Dynamic Chivalry in Sir Gawain and the Green Knight - Book Report/Review Example

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Sir Gawain and the Green Knight, a long poem written anonymously around 1400 A.D., contains a central theme of chivalry. At the beginning of the poem, Gawain emulates King Arthur’s clean, polite speech and chivalrous actions…
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Dynamic Chivalry in Sir Gawain and the Green Knight
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Download file to see previous pages By the end of the poem, Gawain has become a dynamic character and learns that chivalrous knights are human and susceptible to the weakness that entails. Throughout the poem, King Arthur and his knights are portrayed as courteous and civilized. Their speech is clean and polite. When the Green Knight challenges Arthur, Arthur replies in a calm and civilized manner: Then Arthur answered, “Knight most courteous, you claim a fair, unarmored fight. We’ll see you have the same” (275-278). Arthur’s manner of speaking is smooth and dignified. In contrast, the Green Knight’s speech is full of slang and rough phrases. To Arthur’s response he says, “I’m spoiling for no scrap, I swear. Besides, the bodies on these benches are just bum-fluffed bairns” (279-280). Arthur chooses his words carefully, while the Green Knight appears to utter strings of slang without even thinking. In true chivalrous fashion, Arthur accepts the Green Knight’s challenge. Chivalry required a knight to accept any challenge made to him. Gawain jumps up and offers to accept the challenge in Arthur’s place. This demonstrates that he is also chivalrous since he decides to fight his leader’s battle. He is standing up for the person in authority over him, even though this is not required of him. This demonstrates chivalry by Gawain. Gawain tells the court that he is the “weakest of your warriors and feeblest of wit; loss of my life would be grieved the least” (355-356). ...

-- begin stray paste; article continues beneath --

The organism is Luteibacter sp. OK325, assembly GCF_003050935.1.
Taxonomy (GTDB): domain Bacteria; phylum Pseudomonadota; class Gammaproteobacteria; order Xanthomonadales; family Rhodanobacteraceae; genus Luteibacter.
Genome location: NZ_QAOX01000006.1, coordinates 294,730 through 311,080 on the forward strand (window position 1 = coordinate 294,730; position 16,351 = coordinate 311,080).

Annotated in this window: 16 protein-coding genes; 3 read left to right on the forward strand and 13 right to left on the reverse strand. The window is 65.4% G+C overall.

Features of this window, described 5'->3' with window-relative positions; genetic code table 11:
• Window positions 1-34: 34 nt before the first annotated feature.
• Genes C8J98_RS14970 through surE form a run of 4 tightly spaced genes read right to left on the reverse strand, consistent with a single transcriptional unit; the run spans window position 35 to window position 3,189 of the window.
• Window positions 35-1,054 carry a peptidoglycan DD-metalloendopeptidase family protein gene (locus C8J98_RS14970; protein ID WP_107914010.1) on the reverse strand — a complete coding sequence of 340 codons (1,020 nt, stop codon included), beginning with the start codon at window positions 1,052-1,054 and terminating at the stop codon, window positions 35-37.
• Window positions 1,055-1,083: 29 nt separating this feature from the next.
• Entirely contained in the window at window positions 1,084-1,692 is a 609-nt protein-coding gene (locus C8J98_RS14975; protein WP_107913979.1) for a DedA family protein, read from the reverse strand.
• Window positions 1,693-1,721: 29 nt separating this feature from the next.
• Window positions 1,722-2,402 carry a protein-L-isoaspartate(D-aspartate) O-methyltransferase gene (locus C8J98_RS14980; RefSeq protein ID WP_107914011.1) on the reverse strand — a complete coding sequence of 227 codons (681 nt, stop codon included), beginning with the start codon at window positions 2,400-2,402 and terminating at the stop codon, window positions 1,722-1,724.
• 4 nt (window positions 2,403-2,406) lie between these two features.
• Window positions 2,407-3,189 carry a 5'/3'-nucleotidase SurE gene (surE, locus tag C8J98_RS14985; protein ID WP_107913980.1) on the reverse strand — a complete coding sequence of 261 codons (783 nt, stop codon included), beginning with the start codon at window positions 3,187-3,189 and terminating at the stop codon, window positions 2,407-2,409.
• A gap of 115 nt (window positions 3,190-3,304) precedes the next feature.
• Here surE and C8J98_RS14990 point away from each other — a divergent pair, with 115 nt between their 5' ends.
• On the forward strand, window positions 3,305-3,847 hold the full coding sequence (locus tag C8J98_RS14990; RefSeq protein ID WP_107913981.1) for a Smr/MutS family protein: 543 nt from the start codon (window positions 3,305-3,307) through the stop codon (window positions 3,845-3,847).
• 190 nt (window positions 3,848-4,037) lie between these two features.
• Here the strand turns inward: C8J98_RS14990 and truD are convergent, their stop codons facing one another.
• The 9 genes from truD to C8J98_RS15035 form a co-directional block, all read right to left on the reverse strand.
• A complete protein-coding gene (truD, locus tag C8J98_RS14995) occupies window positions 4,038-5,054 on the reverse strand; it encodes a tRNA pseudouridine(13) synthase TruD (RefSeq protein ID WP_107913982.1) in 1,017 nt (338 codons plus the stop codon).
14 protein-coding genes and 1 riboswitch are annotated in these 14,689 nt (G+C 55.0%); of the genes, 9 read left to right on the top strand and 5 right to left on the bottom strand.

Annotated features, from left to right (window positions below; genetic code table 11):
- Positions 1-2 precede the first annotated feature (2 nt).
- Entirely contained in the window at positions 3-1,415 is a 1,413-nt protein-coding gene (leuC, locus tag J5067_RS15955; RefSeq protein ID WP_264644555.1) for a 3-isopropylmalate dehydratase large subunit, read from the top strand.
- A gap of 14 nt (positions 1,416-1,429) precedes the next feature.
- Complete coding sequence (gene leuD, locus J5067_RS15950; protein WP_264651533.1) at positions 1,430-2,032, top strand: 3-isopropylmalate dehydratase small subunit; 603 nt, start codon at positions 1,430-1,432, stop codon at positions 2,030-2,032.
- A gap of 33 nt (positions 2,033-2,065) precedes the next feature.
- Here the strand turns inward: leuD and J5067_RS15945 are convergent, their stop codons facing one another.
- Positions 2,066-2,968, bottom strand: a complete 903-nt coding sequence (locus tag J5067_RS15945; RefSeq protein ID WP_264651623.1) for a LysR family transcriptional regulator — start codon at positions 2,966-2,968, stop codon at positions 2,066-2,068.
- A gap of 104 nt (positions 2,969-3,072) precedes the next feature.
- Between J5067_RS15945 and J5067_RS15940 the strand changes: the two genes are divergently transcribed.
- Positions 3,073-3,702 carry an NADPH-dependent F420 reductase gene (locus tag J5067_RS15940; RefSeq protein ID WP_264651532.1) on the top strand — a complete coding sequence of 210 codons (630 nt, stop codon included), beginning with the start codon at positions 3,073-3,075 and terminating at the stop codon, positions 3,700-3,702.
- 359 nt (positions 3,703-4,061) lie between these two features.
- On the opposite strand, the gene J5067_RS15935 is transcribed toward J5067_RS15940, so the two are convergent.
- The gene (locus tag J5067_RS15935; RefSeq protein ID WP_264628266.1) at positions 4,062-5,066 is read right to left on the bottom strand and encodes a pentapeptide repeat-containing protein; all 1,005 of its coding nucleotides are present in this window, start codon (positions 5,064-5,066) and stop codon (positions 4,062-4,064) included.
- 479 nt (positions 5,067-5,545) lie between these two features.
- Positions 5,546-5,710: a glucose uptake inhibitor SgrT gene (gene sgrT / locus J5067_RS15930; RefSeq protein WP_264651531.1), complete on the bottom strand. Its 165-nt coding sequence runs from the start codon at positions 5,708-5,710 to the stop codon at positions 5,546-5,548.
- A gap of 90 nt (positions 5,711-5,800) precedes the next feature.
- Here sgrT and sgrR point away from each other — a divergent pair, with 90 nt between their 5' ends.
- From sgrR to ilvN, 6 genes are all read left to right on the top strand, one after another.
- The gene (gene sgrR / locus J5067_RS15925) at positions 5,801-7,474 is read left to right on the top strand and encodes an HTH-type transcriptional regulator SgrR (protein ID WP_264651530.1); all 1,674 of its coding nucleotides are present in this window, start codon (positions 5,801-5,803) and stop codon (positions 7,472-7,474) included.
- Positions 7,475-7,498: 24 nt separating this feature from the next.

A prince who talked the truth. A notable. A knight. (633-639) This description of Gawain provides the specific requirements a knight must have to be considered chivalrous. He must be virtuous, loyal, kind, and honest. These are the traits Gawain possesses. The circumstances that cause Gawain to realize he is still human even though he is a knight arise when Gawain enters Gringolet’s castle. The master of the castle makes a pact with Gawain. The master tells Gawain, “what I win in the woods will be yours, and what you gain while I’m gone you will give to me” (1107-1108). Gawain is then tested by the master’s lady. She attempts to seduce him with flattery. In response, Gawain evades her: “But every move she made he countered, case by case” (1261-1262). Finally, he gives in to her request for a kiss. When the master comes back from hunting, Gawain gives him a kiss. This happens two more times. The third time, the master’s lady gives Gawain her green silk girdle. When the master comes back from hunting, Gawain does not give him the girdle. Gawain keeps the girdle because it will keep him from dying when the Green Knight finds him. When the Green Knight gives Gawain the blows as agreed in their pact, he leaves a scar on Gawain the third time. The Green Knight states: It was loyalty that you lacked: not because you’re wicked, or a womanizer, or worse, but you loved your own life; so I blame you less. (2366-2368) The Green Knight, disguised as Gringelot, shows Gawain that although he lives by a chivalrous code of ethics, he is not perfect. Gawain’s weakness was that he wanted to save his own life. When the master’s lady explained that the green girdle would keep him safe from dying, Gawain cheated the master and did not give it ...Download file to see next pagesRead more
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